Arlene Chiu, Ph.D., knows what makes funding agencies tick — and ultimately, what pushes them to finance research projects.
As head of City of Hope’s newly established Office of New Research Initiatives, Chiu is using her knowledge as a former government funding agency insider to help campus stem cell researchers succeed in their quests for grant funding.
Chiu’s office aims to identify funding opportunities and help research faculty strategize and target their applications to increase their chances for success.
|Arlene Chiu (Photo Courtesy National Institutes of Health)|
Funding agencies such as the National Institutes of Health (NIH) have specific goals mandated by legislators and policy makers, she said. “When we apply for funding, we need to be certain to define how the goals of our research project will help the agency meet its mission and goals,” she explained.
Chiu currently is examining the American Recovery and Reinvestment Act, President Obama’s economic stimulus package, to find grant opportunities for City of Hope investigators.
The stimulus package includes more than $10 billion in NIH funding, which the NIH must commit to research projects within the next two years. Chiu is working closely with City of Hope leadership and the Office of Research Operations to identify how best to tap into funding from the stimulus package.
“We need to act quickly, but we need to be smart about our approach,” she said. “For example, if a particular agency favors Alzheimer’s disease, we’ll focus our proposals on that topic.”
A former research scientist, Chiu first joined City of Hope in 1986 as the first female faculty member in the Division of Neurosciences. After 12 years, she left to direct the Spinal Cord Injury Program at the National Institute of Neurological Disorders and Stroke, or NINDS, one of 27 institutes that make up the NIH.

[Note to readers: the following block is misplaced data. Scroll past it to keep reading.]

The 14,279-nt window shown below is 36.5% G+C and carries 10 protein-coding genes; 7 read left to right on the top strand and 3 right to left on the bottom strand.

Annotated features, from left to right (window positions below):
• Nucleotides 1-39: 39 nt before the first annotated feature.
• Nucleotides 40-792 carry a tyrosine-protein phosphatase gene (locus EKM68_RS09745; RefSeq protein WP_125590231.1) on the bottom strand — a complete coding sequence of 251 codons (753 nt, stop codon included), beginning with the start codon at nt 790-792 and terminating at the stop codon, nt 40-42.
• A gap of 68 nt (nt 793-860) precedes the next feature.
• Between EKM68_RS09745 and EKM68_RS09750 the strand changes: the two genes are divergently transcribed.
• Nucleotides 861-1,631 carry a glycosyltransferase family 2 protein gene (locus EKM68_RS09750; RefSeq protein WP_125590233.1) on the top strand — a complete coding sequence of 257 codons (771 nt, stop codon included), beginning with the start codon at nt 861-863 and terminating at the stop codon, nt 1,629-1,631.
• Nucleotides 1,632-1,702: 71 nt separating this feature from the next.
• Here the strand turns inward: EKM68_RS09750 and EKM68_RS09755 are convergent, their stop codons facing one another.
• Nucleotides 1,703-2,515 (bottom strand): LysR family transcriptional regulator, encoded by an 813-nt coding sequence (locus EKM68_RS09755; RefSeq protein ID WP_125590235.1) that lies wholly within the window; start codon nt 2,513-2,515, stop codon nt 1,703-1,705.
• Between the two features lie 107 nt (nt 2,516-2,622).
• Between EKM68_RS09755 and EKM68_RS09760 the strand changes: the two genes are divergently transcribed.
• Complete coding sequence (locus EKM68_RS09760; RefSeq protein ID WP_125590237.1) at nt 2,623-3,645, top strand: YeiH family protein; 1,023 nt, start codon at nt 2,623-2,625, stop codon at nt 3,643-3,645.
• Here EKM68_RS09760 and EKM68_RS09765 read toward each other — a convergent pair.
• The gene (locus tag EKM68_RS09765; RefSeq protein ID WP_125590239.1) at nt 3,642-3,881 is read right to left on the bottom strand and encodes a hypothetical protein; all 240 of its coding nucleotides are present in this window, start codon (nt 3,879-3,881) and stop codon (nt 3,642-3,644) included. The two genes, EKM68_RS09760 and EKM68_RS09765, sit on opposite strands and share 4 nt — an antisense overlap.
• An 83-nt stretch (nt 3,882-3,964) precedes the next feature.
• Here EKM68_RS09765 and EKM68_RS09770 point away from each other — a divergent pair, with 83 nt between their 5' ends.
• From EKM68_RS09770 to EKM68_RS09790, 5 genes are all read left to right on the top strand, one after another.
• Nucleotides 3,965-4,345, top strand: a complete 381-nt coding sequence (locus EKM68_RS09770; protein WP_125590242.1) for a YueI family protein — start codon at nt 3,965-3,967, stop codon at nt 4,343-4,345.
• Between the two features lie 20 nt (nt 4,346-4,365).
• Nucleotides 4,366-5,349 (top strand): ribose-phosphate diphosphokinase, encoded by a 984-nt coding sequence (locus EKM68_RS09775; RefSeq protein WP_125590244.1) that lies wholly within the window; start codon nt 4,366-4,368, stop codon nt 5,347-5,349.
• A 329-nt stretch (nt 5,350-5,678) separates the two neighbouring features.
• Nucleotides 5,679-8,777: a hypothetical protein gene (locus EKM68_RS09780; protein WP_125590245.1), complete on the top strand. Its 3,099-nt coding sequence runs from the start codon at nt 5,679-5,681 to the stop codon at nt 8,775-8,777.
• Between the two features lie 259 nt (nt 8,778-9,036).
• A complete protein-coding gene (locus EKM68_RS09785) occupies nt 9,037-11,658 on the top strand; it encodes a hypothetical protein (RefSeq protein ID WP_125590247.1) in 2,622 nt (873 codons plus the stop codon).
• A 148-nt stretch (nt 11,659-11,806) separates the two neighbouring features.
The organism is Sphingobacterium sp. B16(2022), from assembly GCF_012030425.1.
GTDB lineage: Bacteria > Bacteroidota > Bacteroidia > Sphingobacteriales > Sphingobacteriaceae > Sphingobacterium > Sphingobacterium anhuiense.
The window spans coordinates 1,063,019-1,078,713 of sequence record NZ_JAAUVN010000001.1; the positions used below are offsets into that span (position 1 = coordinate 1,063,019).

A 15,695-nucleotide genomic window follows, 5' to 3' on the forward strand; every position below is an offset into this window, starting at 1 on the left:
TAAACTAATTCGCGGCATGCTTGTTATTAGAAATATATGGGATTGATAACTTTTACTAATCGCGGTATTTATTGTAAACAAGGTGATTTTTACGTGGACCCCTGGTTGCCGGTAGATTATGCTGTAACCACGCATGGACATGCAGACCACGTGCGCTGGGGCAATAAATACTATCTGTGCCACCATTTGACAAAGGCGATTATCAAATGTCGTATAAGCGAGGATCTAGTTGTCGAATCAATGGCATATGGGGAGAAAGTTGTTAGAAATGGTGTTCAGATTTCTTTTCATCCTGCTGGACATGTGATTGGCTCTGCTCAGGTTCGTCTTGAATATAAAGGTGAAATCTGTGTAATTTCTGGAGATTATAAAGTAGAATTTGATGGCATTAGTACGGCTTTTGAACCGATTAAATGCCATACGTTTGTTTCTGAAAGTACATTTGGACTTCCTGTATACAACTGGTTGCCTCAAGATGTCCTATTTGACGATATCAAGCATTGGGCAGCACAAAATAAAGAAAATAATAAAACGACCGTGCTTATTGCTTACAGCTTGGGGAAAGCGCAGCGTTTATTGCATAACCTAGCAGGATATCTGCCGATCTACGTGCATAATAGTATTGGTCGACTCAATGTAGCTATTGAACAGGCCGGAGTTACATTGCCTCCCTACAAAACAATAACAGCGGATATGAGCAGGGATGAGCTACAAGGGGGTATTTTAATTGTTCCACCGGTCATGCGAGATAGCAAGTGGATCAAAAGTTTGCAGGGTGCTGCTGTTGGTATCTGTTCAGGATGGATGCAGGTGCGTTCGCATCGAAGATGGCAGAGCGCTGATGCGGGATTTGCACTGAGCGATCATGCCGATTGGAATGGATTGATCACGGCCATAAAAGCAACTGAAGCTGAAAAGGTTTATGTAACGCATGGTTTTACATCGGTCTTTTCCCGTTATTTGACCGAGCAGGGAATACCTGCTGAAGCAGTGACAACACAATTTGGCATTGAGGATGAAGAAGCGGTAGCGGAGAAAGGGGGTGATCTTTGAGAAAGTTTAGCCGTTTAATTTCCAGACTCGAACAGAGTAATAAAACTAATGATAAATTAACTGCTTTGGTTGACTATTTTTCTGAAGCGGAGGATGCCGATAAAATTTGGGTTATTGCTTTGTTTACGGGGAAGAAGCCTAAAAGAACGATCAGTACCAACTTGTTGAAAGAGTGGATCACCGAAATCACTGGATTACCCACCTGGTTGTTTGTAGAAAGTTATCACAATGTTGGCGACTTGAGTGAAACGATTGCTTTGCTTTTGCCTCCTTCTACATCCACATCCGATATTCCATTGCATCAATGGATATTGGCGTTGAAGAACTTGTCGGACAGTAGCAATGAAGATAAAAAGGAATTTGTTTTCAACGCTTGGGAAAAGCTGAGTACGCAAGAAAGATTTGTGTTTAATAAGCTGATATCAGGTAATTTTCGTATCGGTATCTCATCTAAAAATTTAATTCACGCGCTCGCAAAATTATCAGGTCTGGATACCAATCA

As the NIH began to recognize the therapeutic potential of stem cells in the late 1990s, Chiu established the NINDS’ Stem Cell Research Program and directed the program for five years. She also became one of the first members of the NIH-wide Stem Cell Task Force. In 2004, she moved to a new NIH institute — the National Institute of Biomedical Imaging and Bioengineering — where she gained further insight into how the NIH makes decisions on funding grant proposals.
Her somewhat unorthodox and varied experience gained the notice of Zach Hall, Ph.D.,
then president of the California Institute for Regenerative Medicine, or CIRM. Hall recruited Chiu as director of scientific activities for CIRM, where Chiu’s experience proved invaluable to establishing practices for funding stem cell research.
Chiu left CIRM in late 2007. Shortly after, she joined City of Hope to lead the Office of New Research Initiatives, where she uses her experience in large part to help develop City of Hope’s stem cell research programs.
“Our goal is to assess the institution’s current capabilities and build on them,” Chiu said.
Chiu believes City of Hope is ideally positioned for moving stem cell research into the clinic. In particular, she said, the institution has the translational research expertise, infrastructure and experience to keep projects moving through what CIRM and other agencies call the “valley of death.”
Potential therapies reach the so-called valley of death when they must transition through preclinical research and development to obtain Food and Drug Administration (FDA) approval and move into clinical studies. It is a costly, time-consuming and labor-intensive process that startlingly few potential new therapies survive and few academic institutions are equipped to take on.
“The valley of death is the most challenging part of the process for academic institutions, but City of Hope is very good at this,” said Chiu. City of Hope could partner with researchers who need this valuable expertise to move their potential therapies into clinical studies, she added.
Chiu sees an even greater opportunity in City of Hope’s biomanufacturing facility, which recently received an $880,000 award from CIRM to improve its stem cell manufacturing capabilities.
“Currently there is no academic facility in the United States capable of manufacturing human embryonic stem cells to FDA standards,” she said. “We could become that for California, and for the nation.”